Too much or too little cholesterol for your child?

Too much or too little cholesterol for your child?

Cholesterol is essential but too much can be bad


Are you concerned about your or your child's cholesterol?

Most people don't realize that our bodies make the cholesterol we need to build our cell walls and to create vitamin D and hormones like estrogen and testosterone. But those who eat foods from animals, like meat, eggs, and dairy products are getting extra cholesterol.  

For some kids and adults, that extra cholesterol can put them at an increased risk of heart disease later in life as it accumulates in the heart's blood vessels. 

Watching your diet help to control your cholesterol 

The typical American diet contains approximately 300 to 500 mg. of dietary cholesterol daily. Reducing intake to half this amount will lower blood cholesterol. It's also shown that saturated fat types of fat and excess sugar can both increase your cholesterol too.

How much cholesterol is there in other foods–and why should we eat them?

  • Egg Yolks:
    • Each eggs yolk contains about 200 mg. of cholesterol (that's about 45% of the maximum cholesterol recommended for a day), But eggs are healthy for kids because they're rich in protein, folate, iron, and vitamins A, E, B6, and B12. And some  have extra omega-3 oils.
    • Eggs are also in many prepared foods, so limit egg yolks to 3 per week for children over 3 years old
    • Egg whites don't have cholesterol, but they have great protein. So using 1 yolk for every 2 to 3 egg whites will reduce cholesterol intake and provide plenty of protein (3 ½ grams in the white from 1 large egg). 
  • Meat, Poultry, Fish:
    • Meat, poultry, and fish provide 35% of a person's dietary cholesterol. There is no significant difference in the cholesterol content of beef, lamb, veal, or poultry.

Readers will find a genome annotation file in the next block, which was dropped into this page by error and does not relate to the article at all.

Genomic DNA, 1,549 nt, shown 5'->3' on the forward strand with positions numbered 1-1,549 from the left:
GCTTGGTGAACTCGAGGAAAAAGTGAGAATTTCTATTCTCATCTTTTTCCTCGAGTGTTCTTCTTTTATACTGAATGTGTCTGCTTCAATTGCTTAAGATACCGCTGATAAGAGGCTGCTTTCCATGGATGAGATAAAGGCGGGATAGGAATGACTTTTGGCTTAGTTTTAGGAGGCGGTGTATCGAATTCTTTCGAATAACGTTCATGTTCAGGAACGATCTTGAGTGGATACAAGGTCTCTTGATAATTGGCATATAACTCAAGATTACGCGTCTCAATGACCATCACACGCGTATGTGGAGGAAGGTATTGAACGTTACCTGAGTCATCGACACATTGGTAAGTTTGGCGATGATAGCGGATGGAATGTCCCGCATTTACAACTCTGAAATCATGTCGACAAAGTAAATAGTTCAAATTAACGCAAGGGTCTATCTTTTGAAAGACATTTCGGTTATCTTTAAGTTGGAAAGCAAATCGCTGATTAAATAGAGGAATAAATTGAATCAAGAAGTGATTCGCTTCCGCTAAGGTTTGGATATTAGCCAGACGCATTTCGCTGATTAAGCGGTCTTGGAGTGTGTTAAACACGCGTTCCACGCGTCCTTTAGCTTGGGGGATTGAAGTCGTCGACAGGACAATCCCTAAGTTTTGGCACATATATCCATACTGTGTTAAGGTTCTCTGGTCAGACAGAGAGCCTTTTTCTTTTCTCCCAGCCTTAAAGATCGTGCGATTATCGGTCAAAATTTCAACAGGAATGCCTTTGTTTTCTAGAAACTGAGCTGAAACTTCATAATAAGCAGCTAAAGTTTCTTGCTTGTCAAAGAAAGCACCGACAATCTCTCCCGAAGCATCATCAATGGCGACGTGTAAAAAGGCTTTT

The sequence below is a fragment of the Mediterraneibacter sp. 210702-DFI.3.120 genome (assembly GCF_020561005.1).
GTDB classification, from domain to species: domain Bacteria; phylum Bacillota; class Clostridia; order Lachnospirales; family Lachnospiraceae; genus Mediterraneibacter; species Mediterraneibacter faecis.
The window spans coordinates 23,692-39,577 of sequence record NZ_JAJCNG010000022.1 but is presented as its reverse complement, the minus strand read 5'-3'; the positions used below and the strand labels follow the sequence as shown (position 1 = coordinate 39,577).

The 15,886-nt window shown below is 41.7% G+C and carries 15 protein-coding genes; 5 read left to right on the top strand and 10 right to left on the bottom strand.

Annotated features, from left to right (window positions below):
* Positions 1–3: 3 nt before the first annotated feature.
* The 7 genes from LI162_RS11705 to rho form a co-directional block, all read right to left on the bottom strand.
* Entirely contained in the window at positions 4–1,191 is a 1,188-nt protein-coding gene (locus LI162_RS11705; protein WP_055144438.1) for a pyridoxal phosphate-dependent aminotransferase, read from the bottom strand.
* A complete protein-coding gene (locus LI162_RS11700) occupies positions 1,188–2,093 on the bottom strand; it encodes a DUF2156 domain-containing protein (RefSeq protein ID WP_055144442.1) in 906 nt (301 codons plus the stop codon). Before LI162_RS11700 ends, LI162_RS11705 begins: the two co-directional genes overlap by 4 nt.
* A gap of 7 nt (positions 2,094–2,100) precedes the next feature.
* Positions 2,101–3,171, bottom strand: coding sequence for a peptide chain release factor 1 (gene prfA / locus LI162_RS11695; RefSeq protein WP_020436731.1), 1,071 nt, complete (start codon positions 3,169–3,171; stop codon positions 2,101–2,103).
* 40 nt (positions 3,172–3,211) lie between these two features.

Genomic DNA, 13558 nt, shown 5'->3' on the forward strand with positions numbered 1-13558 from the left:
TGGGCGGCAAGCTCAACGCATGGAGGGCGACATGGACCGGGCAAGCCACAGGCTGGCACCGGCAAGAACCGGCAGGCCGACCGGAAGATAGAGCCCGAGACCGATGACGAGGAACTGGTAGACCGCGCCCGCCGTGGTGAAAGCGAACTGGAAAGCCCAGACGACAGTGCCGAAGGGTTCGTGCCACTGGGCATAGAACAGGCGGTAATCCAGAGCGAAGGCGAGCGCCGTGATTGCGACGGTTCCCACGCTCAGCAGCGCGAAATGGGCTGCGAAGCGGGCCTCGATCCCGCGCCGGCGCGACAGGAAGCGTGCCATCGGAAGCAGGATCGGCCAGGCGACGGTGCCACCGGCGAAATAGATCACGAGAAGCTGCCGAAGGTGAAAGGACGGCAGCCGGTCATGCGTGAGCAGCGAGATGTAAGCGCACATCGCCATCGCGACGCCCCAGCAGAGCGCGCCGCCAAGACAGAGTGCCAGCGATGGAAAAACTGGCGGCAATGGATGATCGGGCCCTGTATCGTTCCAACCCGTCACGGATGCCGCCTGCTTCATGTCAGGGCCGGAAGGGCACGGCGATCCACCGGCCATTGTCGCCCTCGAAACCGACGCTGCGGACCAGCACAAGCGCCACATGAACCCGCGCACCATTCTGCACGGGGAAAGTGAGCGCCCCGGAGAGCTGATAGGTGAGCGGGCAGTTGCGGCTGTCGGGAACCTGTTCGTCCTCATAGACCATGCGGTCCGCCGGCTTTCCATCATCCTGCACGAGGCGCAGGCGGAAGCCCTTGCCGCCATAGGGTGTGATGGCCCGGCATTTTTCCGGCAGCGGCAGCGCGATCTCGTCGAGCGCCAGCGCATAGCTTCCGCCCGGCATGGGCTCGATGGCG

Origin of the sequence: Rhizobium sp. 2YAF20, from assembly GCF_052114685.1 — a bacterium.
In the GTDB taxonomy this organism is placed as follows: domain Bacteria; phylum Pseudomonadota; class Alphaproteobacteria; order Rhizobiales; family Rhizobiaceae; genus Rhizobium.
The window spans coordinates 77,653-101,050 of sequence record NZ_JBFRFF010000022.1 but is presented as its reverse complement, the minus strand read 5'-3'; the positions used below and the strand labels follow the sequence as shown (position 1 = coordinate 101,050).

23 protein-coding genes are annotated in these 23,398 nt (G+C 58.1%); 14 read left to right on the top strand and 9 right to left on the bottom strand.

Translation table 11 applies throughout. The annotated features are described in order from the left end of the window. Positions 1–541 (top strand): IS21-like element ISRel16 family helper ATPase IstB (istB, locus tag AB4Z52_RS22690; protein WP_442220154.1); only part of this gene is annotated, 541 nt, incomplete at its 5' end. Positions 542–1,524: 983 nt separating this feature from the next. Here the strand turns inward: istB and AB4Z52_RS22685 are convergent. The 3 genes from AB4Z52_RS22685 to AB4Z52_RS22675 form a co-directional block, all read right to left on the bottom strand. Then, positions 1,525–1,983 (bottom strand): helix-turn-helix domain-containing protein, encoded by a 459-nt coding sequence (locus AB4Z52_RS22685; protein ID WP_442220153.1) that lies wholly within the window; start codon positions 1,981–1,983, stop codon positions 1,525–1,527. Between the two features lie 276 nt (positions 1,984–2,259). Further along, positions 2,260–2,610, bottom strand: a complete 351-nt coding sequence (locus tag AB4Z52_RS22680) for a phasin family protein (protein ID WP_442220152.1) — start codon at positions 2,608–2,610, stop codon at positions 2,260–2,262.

• Fish generally provides less cholesterol than meat or skinless poultry. Substituting fish for meat is encouraged, as is having one meatless dinner per week.
    • The advantage of selecting leaner poultry over meat is that it reduces the total fat. Selecting leaner cuts of meat and trimming all visible fat also reduces cholesterol. 
    • Since all meat, poultry, and fish contain cholesterol, the American Heart Association recommends a limit of 5 to 7 ounces (cooked or ready-to-eat portion) daily for kids as well as adults.
  • Dairy Products:
    • Whole milk dairy products provide 20% of the daily cholesterol, whether these are milk, cheese, or yogurt. 
    • The lower the fat content, the lower the cholesterol content as well.
    • Milk after 2 years of age should be 1-2 % (but not skim or no fat)
    • Cheese should be a fat-free or low-fat product and substituted for the daily meat, skinless poultry, or fish allowance. 
    • Many imitation dairy products are now available. Some of these products are cholesterol-free, but the amount and type of fat must also be considered. If choosing imitation dairy products, select the lowest fat content, and avoid highly saturated vegetable fats such as coconut, palm, and palm kernel oil.